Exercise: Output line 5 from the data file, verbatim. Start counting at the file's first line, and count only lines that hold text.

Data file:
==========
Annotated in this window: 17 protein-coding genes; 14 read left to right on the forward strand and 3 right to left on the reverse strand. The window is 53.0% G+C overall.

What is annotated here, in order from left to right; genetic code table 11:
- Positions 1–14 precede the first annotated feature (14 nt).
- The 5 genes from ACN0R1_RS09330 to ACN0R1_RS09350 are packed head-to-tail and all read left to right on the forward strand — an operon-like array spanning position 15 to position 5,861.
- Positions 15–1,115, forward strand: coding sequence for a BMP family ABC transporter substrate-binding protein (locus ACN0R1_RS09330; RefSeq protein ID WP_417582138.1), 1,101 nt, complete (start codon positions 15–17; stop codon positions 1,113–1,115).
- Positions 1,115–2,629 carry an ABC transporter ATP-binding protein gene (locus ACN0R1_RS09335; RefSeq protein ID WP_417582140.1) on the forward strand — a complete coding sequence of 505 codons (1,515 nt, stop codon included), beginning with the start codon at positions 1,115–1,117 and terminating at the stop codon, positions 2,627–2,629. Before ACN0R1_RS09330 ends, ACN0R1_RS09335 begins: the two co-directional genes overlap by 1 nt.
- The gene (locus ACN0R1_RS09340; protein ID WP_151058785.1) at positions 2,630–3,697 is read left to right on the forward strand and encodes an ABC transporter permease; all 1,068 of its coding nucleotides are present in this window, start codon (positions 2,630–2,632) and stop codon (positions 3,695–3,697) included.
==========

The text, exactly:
- Positions 15–1,115, forward strand: coding sequence for a BMP family ABC transporter substrate-binding protein (locus ACN0R1_RS09330; RefSeq protein ID WP_417582138.1), 1,101 nt, complete (start codon positions 15–17; stop codon positions 1,113–1,115).